Antony Blinken spoke of his stepfather’s chilling experience during World War II while accepting President-elect Joe Biden’s nomination to be secretary of state this week.
Biden introduced Blinken, along with his other choices for top Cabinet posts, at a Wilmington, Delaware, event Tuesday. In a short speech that followed, Blinken shared how several generations of his Jewish family had come to view the U.S. as “the last best hope on earth.”
During the remarks, the 58-year-old New York native singled out stepfather Samuel Pisar, who was “one of 900 children in his school in Bialystok, Poland, but the only one to survive the Holocaust after four years in concentration camps.”
He went on to recall Pisar’s harrowing escape from a death march in Nazi-controlled Germany, after which the young boy was rescued by a Black U.S. soldier.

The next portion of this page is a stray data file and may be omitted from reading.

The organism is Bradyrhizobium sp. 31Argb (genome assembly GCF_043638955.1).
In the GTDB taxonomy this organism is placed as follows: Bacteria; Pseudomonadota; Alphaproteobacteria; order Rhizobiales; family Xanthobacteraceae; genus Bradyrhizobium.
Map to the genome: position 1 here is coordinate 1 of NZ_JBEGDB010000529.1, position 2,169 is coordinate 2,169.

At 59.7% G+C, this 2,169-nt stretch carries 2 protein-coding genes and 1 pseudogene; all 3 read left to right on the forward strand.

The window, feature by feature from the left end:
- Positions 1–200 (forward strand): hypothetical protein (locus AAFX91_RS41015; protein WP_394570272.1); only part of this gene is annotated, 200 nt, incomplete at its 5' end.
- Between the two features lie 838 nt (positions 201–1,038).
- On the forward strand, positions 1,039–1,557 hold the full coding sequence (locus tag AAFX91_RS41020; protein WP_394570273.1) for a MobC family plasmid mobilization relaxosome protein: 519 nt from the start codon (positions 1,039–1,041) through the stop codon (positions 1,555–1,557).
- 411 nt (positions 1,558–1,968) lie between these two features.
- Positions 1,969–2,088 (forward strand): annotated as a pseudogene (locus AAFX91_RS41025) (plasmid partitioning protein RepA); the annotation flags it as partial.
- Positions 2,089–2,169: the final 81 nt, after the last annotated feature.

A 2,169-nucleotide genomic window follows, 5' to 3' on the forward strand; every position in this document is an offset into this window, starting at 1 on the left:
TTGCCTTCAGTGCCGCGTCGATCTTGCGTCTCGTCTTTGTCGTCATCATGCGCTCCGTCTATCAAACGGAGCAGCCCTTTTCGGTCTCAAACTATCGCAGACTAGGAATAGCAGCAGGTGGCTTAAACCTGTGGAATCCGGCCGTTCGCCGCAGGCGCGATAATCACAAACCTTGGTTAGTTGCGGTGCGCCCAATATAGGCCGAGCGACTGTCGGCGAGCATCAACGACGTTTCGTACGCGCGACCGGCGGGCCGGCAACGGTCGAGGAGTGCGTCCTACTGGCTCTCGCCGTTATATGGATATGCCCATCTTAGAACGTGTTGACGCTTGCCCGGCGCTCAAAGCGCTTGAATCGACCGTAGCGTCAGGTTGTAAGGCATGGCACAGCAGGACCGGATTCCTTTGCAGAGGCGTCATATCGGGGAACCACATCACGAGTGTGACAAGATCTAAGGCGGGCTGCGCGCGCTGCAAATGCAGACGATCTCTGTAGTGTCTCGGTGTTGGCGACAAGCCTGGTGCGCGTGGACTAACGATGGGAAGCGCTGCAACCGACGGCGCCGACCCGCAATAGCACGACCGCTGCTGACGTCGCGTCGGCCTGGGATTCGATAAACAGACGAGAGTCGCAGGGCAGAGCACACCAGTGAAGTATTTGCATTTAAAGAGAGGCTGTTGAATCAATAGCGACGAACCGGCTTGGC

Just before being lifted onto a tank by the soldier, Pisar “fell to his knees, and said the only three words he knew in English that his mother had taught him before the war: ‘God bless America,’” Blinken said.
“That’s who we are,” he continued. “That’s what America represents to the world, however imperfectly.”
As an adult, Pisar became an adviser on foreign economic policy to President John F. Kennedy, and recalled his wartime adolescence in the 1979 memoir, “Of Blood and Hope.” He died in 2015 at age 86.
Biden’s nomination of Blinken, who served as deputy secretary of state and deputy national security adviser under former President Barack Obama, signals a marked reversal of the Trump administration’s “America First” worldview.
Foreign policy experts say Blinken will guide the country toward rejoining many of the international agreements abandoned during President Donald Trump’s tenure, notably the Paris Climate Accord and the Iran nuclear deal.
His appointment now awaits Senate approval.